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Olds restaurant owners back where they started

At one time the restaurant employed about 11 people; now it's down to three
MVT Cacio e Pepe-1
Clare Janitz says as a result of new COVID-19 restrictions, Cacio e Pepe Italian Bistro, the restaurant she and co-owner Emmanuel David own and operate has simply gone back to where it basically started with takeout service. Doug Collie/MVP Staff

OLDS — The last 14 months have been a roller-coaster of emotions for Olds restaurant co-owner Clare Janitz as COVID-19 restrictions have been imposed, lifted, then reimposed on the business, Cacio e Pepe Italian Bistro.

However, she says the latest restrictions, announced May 4 by Premier Jason Kenney actually won’t make much of difference for her and co-owner Emmanuel David because they just revert to takeout-only -- pretty much where they started.

Kenney announced that effective May 9 at 11:59 p.m. restaurants and bars will no longer be allowed to keep patios open and can only provide takeout and delivery.

Janitz said the restriction outlawing patios doesn’t really affect Cacio e Pepe Italian Bistro because by the time they got their patio furniture, patio service was outlawed again.

Janitz said she and David had planned to provide patio service in the later spring or summer. They had obtained approval from the town and ordered the furniture but by the time everything arrived it was really too late.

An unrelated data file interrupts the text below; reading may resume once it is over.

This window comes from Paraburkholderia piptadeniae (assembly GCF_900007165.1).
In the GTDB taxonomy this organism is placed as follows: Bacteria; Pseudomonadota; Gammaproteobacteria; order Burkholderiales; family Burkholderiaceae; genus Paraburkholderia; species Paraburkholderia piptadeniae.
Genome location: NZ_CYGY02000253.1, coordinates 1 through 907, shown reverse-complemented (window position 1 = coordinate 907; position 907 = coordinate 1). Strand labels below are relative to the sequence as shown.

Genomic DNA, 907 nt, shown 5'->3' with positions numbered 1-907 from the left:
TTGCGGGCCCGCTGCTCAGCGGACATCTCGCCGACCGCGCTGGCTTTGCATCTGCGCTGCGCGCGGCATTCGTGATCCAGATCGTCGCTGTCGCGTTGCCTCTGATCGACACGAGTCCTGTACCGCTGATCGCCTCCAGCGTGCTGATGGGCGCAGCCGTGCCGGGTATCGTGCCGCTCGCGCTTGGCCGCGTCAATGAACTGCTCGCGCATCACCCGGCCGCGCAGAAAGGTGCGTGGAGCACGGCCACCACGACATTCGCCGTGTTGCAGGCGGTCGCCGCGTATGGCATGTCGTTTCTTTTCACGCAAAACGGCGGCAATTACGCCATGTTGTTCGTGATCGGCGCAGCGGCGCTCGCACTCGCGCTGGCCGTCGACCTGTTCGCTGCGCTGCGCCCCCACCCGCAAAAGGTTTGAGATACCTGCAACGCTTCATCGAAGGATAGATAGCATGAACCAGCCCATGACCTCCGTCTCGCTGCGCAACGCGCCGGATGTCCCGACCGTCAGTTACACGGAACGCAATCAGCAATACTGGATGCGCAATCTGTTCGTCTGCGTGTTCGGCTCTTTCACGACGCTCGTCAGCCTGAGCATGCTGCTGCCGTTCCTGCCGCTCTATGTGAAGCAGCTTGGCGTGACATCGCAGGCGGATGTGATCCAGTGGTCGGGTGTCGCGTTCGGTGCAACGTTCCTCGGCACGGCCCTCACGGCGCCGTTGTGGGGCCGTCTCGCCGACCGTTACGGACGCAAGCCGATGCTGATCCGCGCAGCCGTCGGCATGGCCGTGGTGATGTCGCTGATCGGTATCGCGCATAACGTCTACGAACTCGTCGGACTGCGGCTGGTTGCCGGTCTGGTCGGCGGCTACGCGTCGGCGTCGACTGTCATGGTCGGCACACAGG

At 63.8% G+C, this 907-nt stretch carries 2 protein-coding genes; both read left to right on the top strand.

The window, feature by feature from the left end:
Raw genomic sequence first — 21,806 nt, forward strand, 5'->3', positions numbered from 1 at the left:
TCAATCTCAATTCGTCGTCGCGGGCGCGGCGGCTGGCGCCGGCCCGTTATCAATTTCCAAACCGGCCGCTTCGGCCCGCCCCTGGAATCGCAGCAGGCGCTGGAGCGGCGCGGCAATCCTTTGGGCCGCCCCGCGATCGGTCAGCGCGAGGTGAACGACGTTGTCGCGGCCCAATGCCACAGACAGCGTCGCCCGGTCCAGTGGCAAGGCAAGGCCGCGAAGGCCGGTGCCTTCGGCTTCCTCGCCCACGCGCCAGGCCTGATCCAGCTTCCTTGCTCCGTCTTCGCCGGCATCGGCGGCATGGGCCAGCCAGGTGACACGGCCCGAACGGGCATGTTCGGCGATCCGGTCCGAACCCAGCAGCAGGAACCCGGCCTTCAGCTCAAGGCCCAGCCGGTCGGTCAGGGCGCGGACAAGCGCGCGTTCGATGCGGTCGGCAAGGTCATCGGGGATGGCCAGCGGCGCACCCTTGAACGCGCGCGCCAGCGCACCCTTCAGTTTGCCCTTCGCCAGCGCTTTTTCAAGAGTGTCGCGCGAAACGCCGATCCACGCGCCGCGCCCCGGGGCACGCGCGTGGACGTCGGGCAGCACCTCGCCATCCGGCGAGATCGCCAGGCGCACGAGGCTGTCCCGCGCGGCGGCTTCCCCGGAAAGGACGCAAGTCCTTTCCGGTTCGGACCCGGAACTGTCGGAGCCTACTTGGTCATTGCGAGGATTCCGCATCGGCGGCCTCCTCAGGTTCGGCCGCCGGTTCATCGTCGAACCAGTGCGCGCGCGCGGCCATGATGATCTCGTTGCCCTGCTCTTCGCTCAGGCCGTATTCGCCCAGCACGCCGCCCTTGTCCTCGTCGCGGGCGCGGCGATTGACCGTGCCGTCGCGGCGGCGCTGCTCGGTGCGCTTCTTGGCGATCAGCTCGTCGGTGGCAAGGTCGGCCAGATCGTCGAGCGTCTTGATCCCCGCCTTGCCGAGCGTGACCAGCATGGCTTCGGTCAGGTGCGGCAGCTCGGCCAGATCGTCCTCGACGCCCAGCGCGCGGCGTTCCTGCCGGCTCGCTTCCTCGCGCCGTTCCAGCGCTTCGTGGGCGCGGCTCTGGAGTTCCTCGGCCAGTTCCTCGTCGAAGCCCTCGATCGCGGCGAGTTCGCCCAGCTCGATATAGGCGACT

They offered the service last Wednesday, but deemed Thursday’s weather to be too windy. Then came the shutdown on the weekend.

“It’s the way it is,” she said.

Janitz was impressed with the way the Town of Olds fast-tracked patio approvals to help beleaguered local restaurants.

“I think what the town did was a wonderful initiative,” she said.

“For us it kind of backfired,” she added with a short laugh.

When business was going well, Cacio e Pepe Italian Bistro employed about 11 people. Now it’s down to about three.

Janitz said it was really tough having to tell staff they’ve been laid off again, due to pandemic restrictions. However, fortunately, those staff members were able to qualify for some government assistance.

Janitz said she and David are fine with going back to takeout service.

"We didn’t hire a bunch of staff, so for us, it’s an easy pivot back to takeout,” she said. 

Janitz said the past 14 months or so have been rough. However, she has sympathy with provincial leaders as they’ve tried to navigate through the pandemic.

“I wish they would have just done one big shutdown and tried to eliminate it. The half measures didn’t work, obviously, and then nothing enforced and we’re right back where we started again,” she said.

“But it’s something we’ve all never dealt with before, so I mean, I have some empathy for our leaders. You just try to find the best way through it and it’s really hard.

“It’s just unpleasant for the restaurants and I’m sure it’s unpleasant for the politicians too.”

Another frustrating aspect for Janitz and David is that they opened the restaurant after the COVID pandemic hit so they didn’t qualify for federal assistance, but did qualify for some provincial help.

"The feds have not done anything for businesses that opened after March 2020,” she wrote in an email. “It was thought that the new budget would have something that would assist new businesses but we slipped through the cracks again.”

Doug Collie

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